Joe Conason (with whom I have dined), essentially a Democratic Party operative, has entered the fray over Dr. Seuss in an essay at The National Memo. He admits what happened: “The Seuss estate, which oversees the 60 books and other properties he left to posterity, decided to pull a half-dozen of them because their content includes dated and offensive stereotypes.”
A lot of folks in my newsfeed deny anything happened. They characterize what Conason speaks about as merely books going out of print. Hey, it happens. Nobody wants to buy those books anyway. No, the book were pulled because images in them were presumed by left woke standards of political correctness to be dangerous to groups of people the establishment has defined en mass as fragile people.
Infantilizing minorities is rampant practice on the woke left. I swear to you, an example of transforming entire racial and ethnic groups into the collective victims of trauma just popped up on my email server. “The mission of BIPOC R.I.S.E. (Reaching Intersectional Strengths through Engagement) is to provide BIPOC (Black, Indigenous, Latinx, Asian, and multicultural students) with academic, emotional, psychosocial, relational and professional support. This is achieved through engagement with academic, peer, community and professional mentors who desire to be in long-term, ongoing relationships with BIPOC students.”
This language transforms BIPOC into trauma victims in need of counseling and mentoring. I presume it’s the professionals in the “white establishment” who are to be their counselors and mentors. But isn’t the “white establishment” also the perpetrator according to Critical Race Theory? Focus on the language here: “emotional,” “psychosocial,” “professional support.” Every person in the BIPOC categories is presumed to suffer from emotional and psychological trauma. The term “relational” conveys that there are relations, presumed to be broken, in need repair. The victims of those broken relations must certainly be protected from the careless unprophetic cartooning of a well-meaning but unreflecting Dr. Seuss. They’re too fragile. They’re too delicate.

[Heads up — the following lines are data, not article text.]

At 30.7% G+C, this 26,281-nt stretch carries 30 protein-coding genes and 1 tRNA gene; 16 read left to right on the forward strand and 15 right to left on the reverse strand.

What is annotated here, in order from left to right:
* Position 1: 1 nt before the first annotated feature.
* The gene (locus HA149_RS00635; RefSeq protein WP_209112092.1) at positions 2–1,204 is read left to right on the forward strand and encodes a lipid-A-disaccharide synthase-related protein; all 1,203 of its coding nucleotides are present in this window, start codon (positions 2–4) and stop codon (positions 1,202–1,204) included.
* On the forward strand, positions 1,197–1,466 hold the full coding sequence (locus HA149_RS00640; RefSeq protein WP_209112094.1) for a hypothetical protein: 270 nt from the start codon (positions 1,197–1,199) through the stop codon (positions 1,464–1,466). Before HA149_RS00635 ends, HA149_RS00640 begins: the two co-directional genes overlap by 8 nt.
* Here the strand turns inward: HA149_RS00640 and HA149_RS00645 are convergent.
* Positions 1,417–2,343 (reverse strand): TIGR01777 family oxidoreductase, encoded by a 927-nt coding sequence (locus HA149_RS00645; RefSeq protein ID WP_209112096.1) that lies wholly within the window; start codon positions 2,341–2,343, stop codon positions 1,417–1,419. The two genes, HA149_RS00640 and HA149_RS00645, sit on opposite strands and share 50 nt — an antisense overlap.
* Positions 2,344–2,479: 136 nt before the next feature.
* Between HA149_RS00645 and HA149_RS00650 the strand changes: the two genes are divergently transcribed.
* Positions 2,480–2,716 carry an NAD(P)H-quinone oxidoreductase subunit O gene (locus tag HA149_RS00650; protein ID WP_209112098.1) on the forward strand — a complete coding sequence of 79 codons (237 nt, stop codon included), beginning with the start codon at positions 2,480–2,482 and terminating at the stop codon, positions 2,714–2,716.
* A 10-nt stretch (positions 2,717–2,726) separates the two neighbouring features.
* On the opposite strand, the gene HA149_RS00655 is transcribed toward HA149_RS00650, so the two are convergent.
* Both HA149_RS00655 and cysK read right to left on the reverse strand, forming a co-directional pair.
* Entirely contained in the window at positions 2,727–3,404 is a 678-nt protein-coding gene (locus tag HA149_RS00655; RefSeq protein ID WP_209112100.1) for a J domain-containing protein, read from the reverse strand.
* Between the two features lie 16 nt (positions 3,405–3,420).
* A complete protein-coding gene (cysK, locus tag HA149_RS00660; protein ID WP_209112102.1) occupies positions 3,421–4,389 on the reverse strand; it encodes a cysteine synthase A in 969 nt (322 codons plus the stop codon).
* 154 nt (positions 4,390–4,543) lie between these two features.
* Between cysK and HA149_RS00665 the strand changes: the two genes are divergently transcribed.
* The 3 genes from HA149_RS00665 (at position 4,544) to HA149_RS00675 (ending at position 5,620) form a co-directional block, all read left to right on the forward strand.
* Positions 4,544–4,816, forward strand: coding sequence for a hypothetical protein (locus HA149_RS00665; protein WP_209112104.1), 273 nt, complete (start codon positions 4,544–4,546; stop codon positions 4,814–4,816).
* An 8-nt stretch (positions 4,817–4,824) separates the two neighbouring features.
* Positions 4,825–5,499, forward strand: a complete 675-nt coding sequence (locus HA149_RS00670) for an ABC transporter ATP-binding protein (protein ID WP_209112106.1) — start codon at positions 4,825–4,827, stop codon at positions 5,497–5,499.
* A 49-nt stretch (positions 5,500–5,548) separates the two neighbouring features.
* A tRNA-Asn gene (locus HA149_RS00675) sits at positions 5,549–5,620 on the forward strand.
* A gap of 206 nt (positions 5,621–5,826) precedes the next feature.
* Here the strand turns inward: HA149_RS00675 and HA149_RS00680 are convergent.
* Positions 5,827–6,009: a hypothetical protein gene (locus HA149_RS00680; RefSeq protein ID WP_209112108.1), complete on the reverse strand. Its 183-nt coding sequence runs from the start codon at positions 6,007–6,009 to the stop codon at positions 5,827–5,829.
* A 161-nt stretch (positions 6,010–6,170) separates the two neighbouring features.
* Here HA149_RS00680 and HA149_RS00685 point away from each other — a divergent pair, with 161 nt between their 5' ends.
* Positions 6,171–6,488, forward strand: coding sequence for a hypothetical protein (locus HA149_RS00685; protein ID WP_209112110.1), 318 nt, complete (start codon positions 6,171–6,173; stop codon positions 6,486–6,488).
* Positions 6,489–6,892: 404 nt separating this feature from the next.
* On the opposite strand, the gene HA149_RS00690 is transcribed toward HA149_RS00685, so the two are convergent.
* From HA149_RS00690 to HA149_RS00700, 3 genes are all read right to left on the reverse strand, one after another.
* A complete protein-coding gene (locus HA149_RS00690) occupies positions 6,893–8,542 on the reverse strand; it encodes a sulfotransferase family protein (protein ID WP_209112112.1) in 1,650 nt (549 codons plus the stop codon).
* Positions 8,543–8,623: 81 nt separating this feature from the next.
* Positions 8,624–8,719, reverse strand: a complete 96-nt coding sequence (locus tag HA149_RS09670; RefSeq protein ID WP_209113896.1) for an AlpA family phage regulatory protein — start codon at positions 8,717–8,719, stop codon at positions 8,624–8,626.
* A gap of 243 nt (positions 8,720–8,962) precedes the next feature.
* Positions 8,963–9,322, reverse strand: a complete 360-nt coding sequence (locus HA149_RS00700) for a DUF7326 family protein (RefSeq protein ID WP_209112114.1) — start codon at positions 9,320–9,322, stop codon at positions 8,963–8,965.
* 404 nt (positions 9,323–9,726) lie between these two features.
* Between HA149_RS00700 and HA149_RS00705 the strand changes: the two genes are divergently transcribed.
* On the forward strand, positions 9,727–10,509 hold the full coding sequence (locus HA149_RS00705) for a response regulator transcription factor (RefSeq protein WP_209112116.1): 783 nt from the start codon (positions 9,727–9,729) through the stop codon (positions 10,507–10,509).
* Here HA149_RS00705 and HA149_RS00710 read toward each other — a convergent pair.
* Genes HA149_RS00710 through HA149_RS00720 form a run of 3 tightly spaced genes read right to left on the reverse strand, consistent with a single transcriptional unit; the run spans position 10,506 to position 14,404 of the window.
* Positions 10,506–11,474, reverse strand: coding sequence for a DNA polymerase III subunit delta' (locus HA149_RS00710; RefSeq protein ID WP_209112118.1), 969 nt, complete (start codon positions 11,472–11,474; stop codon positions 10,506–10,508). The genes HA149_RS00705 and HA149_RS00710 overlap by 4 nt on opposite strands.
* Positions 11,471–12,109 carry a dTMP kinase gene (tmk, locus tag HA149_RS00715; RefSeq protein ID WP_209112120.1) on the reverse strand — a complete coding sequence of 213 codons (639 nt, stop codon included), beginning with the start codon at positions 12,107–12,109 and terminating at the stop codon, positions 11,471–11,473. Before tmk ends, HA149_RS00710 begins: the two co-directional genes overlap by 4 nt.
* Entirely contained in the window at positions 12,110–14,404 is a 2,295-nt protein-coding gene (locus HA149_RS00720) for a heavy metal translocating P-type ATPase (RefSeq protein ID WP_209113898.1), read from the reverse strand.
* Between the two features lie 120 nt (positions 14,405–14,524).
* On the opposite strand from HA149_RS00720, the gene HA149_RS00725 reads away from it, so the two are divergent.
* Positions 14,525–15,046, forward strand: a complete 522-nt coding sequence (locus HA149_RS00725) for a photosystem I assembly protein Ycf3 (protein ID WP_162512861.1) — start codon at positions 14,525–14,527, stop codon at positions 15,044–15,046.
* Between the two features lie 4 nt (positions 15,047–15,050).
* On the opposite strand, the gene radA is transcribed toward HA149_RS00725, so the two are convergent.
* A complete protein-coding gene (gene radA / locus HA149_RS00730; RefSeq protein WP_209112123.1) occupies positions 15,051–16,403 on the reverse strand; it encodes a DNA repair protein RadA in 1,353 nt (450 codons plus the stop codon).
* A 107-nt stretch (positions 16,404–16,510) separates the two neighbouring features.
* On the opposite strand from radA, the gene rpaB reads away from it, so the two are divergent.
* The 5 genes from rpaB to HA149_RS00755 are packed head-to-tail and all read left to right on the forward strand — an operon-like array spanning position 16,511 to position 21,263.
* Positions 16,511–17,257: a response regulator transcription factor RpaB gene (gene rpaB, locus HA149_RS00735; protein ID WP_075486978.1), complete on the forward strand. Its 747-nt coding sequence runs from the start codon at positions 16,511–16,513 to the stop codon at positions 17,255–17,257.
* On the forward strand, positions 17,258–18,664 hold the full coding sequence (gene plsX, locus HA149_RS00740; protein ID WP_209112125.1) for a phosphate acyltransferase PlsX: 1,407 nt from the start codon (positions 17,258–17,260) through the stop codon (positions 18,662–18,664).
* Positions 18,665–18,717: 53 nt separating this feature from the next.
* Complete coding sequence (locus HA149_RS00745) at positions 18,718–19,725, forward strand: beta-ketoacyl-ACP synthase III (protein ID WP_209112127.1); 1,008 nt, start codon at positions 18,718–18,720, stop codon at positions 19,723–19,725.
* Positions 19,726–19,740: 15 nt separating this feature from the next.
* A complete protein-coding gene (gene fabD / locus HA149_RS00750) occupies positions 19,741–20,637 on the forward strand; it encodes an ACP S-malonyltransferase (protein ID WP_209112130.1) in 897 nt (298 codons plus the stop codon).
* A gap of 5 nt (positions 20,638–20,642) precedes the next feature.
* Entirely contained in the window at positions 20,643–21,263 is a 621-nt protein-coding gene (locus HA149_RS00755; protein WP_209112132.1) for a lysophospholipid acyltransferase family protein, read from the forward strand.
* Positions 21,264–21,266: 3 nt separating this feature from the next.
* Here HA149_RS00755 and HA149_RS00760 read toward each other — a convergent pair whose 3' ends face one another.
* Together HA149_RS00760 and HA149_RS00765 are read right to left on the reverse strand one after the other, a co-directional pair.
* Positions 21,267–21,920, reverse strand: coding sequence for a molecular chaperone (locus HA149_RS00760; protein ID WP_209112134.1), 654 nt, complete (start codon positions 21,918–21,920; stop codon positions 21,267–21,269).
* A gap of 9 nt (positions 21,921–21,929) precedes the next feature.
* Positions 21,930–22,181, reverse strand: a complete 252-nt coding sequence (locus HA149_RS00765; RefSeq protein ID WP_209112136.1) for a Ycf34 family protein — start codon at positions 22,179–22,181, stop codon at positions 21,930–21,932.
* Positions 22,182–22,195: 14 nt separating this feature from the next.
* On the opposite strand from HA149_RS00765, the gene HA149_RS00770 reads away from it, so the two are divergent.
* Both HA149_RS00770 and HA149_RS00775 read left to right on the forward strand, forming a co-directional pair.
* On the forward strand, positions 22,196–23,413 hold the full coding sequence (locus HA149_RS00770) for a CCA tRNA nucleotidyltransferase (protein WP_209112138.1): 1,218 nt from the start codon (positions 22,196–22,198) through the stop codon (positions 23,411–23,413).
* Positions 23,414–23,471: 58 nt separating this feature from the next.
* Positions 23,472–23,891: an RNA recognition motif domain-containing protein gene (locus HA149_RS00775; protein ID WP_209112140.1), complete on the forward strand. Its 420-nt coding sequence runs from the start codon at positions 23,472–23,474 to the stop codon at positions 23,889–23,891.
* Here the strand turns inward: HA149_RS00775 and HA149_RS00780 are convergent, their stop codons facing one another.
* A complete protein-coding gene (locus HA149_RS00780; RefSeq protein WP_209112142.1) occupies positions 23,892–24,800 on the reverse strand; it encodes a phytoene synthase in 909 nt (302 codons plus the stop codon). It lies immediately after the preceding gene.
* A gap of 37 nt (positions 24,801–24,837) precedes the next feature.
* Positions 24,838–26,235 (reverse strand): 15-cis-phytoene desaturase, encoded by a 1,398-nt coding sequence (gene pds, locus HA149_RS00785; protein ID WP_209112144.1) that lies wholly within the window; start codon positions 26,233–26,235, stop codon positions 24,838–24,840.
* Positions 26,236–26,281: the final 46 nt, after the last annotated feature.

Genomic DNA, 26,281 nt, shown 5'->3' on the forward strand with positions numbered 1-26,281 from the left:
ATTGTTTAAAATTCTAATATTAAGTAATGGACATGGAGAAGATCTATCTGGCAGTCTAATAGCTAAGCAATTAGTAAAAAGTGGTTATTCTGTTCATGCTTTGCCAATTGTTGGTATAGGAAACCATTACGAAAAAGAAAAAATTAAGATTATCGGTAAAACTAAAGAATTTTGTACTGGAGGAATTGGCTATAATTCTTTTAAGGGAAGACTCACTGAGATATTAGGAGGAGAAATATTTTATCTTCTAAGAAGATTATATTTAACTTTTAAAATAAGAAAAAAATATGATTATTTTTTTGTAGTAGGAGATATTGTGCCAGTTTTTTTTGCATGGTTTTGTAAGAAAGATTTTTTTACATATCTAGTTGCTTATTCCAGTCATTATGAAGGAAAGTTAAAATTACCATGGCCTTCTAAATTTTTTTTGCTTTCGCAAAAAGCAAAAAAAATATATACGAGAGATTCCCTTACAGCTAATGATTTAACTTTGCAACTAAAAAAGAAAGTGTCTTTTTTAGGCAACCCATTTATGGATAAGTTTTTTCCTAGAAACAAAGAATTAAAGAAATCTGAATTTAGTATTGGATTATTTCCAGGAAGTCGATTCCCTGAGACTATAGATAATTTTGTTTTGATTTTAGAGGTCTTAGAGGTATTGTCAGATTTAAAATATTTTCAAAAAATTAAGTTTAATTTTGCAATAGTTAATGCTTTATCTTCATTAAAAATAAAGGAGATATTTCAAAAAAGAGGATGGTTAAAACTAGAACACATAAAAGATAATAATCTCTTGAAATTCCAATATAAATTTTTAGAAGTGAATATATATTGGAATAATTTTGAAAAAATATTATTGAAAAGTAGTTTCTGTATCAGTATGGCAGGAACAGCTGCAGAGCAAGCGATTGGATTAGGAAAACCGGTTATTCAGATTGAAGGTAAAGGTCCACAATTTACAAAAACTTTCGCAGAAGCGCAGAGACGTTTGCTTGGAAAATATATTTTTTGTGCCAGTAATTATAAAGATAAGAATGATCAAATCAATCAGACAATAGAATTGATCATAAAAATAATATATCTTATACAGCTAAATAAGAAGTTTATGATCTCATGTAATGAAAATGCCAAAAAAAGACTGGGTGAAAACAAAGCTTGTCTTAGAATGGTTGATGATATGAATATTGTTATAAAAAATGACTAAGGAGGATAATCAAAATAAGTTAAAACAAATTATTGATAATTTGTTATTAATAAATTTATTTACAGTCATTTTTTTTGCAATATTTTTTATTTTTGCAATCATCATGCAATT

Describing Theodore Geisel (Dr. Seuss was his pen name) as a “liberal humanist,” Conason, like his woke progressive brethren, seems unaware of what liberal and humanist mean with respect to freedom of ideas and the significance of history. At best, the feign it. “When you remember that his first book was published more than 80 years ago, that dissonance seems almost inevitable,” writes Conason. Like Mark Twain’s work? There’s dissonance there. Kids read Twain. “The estate’s decision, a sensible response to changing standards, was plainly designed to protect both the Seuss brand and the memory of Theodor Seuss Geisel as a liberal humanist.” Not to mention all the patients woke progresses are in charge of counseling, many of whom are actually doctors (of education and philosophy).